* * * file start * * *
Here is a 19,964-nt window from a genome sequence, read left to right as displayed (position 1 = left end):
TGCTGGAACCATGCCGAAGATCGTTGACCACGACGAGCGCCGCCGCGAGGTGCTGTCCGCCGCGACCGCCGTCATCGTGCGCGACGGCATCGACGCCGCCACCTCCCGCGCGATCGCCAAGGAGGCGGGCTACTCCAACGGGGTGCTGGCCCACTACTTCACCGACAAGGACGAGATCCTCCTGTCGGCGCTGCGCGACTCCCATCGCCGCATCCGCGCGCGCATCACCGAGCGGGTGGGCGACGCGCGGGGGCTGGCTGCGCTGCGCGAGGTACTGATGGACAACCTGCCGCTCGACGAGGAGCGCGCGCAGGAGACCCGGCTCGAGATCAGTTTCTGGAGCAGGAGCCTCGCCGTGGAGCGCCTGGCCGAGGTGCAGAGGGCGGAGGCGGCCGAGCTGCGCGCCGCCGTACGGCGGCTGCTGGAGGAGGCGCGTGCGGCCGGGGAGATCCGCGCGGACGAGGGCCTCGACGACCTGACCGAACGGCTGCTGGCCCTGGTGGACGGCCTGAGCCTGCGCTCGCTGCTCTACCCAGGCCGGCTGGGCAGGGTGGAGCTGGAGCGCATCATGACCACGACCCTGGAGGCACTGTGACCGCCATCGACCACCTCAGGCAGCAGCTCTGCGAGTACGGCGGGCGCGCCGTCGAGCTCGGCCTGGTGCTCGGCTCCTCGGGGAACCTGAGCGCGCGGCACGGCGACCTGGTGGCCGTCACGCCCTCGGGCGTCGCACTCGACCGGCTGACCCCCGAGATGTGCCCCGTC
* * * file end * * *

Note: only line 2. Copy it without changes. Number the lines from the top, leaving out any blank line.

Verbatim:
TGCTGGAACCATGCCGAAGATCGTTGACCACGACGAGCGCCGCCGCGAGGTGCTGTCCGCCGCGACCGCCGTCATCGTGCGCGACGGCATCGACGCCGCCACCTCCCGCGCGATCGCCAAGGAGGCGGGCTACTCCAACGGGGTGCTGGCCCACTACTTCACCGACAAGGACGAGATCCTCCTGTCGGCGCTGCGCGACTCCCATCGCCGCATCCGCGCGCGCATCACCGAGCGGGTGGGCGACGCGCGGGGGCTGGCTGCGCTGCGCGAGGTACTGATGGACAACCTGCCGCTCGACGAGGAGCGCGCGCAGGAGACCCGGCTCGAGATCAGTTTCTGGAGCAGGAGCCTCGCCGTGGAGCGCCTGGCCGAGGTGCAGAGGGCGGAGGCGGCCGAGCTGCGCGCCGCCGTACGGCGGCTGCTGGAGGAGGCGCGTGCGGCCGGGGAGATCCGCGCGGACGAGGGCCTCGACGACCTGACCGAACGGCTGCTGGCCCTGGTGGACGGCCTGAGCCTGCGCTCGCTGCTCTACCCAGGCCGGCTGGGCAGGGTGGAGCTGGAGCGCATCATGACCACGACCCTGGAGGCACTGTGACCGCCATCGACCACCTCAGGCAGCAGCTCTGCGAGTACGGCGGGCGCGCCGTCGAGCTCGGCCTGGTGCTCGGCTCCTCGGGGAACCTGAGCGCGCGGCACGGCGACCTGGTGGCCGTCACGCCCTCGGGCGTCGCACTCGACCGGCTGACCCCCGAGATGTGCCCCGTC